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Sound Transit: Proposed $1 fare for Tacoma Link probably won’t happen after all

Post by Lewis Kamb / The News Tribune on Oct. 19, 2010 at 2:59 pm with 8 Comments »
October 19, 2010 4:19 pm

The proposed buck stops here — or, it likely will.

A Sound Transit proposal to start charging a $1 per-trip fare on Tacoma Link riders likely won’t happen after all, officials said today.

Sound Transit Chief Executive Joni Earl agreed this morning with a contingent of Pierce County officials on the transit agency’s board of directors that the idea needs more study.

“We raised our concerns that the study (to support the new Link fare) was not deep enough,” Tacoma City Councilman Jake Fey said today. “Joni was of a similar mind. She’s going to recommend the change (for no fare) in the (proposed Sound Transit) budget.”

The idea for the new fare for the 1.6-mile light rail system in Tacoma was among a host of recommendations floated last month as part of Earl’s budget proposal for the regional transit authority, which is now grappling with a widening budget hole amid the tough economy.

Facing a $3.9 billion budget shortfall over the next 13 years, Earl proposed a $1.1 billion budget for next year that, while actually higher than the current budget, jettisons some key plans of the voter-approved “Sound Transit 2” program.

That initiative seeks to establish a high-capacity transportation system throughout central Puget Sound within the next two decades. But, as the recession has cut into Sound Transit’s projected revenues by 25 percent through an initially planned 2023 completion date, delivering all elements of the so-called ST2 program is no longer an option, Earl has said.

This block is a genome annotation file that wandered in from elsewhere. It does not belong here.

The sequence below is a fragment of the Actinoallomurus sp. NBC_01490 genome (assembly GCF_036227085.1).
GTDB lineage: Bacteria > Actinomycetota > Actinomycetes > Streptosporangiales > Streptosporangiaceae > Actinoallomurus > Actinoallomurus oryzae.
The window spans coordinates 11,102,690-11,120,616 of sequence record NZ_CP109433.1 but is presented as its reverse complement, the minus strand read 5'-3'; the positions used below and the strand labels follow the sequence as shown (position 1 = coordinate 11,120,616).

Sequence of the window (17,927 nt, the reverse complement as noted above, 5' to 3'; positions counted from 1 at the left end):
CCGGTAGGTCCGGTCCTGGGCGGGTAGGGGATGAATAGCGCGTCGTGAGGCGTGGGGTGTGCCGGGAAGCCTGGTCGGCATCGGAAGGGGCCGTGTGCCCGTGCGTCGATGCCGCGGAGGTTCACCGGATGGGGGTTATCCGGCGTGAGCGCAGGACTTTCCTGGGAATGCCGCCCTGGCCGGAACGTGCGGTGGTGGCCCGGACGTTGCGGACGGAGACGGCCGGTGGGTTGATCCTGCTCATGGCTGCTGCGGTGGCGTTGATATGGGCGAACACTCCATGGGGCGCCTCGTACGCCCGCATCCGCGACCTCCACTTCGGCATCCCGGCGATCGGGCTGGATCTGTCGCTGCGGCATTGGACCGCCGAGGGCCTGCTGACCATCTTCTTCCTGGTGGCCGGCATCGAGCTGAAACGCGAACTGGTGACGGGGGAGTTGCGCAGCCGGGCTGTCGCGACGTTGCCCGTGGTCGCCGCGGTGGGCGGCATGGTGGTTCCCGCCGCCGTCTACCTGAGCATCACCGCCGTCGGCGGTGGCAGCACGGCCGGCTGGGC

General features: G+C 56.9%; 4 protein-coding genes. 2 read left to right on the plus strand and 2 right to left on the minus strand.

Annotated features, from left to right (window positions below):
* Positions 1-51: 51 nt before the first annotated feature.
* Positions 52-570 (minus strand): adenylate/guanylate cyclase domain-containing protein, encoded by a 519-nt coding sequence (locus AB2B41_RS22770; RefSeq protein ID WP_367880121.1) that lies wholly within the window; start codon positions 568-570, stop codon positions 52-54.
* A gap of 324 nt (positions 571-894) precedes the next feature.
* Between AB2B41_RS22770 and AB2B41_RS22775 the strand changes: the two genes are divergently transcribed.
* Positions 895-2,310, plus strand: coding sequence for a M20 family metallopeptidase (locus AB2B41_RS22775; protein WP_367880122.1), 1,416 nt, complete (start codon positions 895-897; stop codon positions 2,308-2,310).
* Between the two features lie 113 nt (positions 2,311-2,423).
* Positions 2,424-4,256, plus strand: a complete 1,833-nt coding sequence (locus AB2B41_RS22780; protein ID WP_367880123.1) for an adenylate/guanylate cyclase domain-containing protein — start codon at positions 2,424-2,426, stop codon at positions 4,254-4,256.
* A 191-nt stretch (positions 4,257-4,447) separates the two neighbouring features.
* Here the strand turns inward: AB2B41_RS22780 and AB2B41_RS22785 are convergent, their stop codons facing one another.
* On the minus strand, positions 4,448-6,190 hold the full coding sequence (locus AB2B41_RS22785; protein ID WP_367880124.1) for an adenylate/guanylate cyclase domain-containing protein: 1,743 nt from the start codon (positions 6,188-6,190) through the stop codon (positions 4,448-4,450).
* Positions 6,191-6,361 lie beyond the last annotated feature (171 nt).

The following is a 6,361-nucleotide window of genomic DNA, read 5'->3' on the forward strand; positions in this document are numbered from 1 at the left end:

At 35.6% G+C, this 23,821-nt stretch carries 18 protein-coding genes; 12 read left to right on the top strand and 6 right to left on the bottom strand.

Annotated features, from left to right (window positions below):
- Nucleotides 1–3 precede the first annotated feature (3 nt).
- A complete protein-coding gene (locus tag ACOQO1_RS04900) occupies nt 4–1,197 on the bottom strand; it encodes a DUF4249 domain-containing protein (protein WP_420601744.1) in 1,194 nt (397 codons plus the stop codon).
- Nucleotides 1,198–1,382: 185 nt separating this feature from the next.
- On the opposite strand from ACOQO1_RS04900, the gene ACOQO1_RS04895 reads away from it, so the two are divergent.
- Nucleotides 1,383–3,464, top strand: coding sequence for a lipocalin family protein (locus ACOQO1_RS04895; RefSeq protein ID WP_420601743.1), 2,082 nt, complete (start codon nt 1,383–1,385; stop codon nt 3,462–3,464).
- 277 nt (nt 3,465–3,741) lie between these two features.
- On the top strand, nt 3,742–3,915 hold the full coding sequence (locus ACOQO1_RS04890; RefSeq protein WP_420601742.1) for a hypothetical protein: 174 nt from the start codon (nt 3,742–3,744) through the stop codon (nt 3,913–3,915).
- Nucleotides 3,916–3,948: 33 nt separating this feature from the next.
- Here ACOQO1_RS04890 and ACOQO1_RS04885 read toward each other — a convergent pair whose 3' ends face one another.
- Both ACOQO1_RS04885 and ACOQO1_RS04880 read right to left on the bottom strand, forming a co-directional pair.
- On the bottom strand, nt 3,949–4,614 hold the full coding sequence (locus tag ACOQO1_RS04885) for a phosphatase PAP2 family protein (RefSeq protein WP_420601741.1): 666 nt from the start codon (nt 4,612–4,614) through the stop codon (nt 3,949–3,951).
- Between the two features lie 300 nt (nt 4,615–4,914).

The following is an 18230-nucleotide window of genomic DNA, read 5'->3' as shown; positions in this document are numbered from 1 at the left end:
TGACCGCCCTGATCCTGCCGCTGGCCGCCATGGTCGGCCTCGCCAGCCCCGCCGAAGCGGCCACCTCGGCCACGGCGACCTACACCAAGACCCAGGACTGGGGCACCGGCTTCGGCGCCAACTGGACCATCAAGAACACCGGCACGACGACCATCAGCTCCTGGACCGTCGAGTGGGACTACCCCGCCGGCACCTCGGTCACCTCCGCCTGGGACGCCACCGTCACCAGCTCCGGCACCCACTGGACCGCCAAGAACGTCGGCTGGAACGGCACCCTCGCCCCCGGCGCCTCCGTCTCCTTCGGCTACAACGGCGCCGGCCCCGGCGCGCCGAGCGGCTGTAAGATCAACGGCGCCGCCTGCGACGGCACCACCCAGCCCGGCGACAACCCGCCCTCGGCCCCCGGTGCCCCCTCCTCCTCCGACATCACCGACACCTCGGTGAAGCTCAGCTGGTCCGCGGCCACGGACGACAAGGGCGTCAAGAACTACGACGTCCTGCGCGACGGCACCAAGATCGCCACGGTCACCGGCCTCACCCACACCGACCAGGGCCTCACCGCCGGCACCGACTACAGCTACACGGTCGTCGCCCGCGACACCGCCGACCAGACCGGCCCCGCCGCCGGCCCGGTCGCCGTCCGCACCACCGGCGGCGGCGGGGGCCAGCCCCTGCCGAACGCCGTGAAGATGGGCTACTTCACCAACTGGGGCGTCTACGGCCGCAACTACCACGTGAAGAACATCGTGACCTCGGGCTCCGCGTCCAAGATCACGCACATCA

Officials for the regional transit authority have said that an underlying policy enacted in 1999 entitles the agency to charge Link riders for fares, but only after it’s determined that the revenues gleaned from charging riders would cover the costs of buying, installing and maintaining ticketing equipment.

A preliminary analysis indicated that revenues garnered from Tacoma Link riders would cover those costs, Ric Ilgenfritz, Sound Transit’s executive director of policy planning and public affairs, told Tacoma City Council members at budget update today.

But Fey and other members of the Pierce County contingent on the Sound Transit board – including Pierce County Executive Pat McCarthy, Lakewood Deputy Mayor Claudia Thomas and Sumner Mayor Dave Enslow – raised concerns about the analysis at the board’s meeting this morning, Fey said.

Among other things, the group contended the analysis didn’t account for changed revenue conditions or factor in downtown Tacoma’s new pay-for-parking system — both of which could impact Link ridership, Fey said.

“We need time with the new downtown parking system to evaluate people’s behavior and revenues,” Fey said.

In order to remove the new proposed fare from the budget proposal, the Sound Transit board would need to adopt a formal amendment, Fey and others said.

Leave a comment Comments → 8
  1. Pecksbadboy says:

    It would probably be more cost effective to shut the whole thing down until it actually served a populace. It is like the Monorail in Seattle, during events it is busy but dead the rest of the time. But of course the Monorail does not block traffic through the main thoroughfare into the city.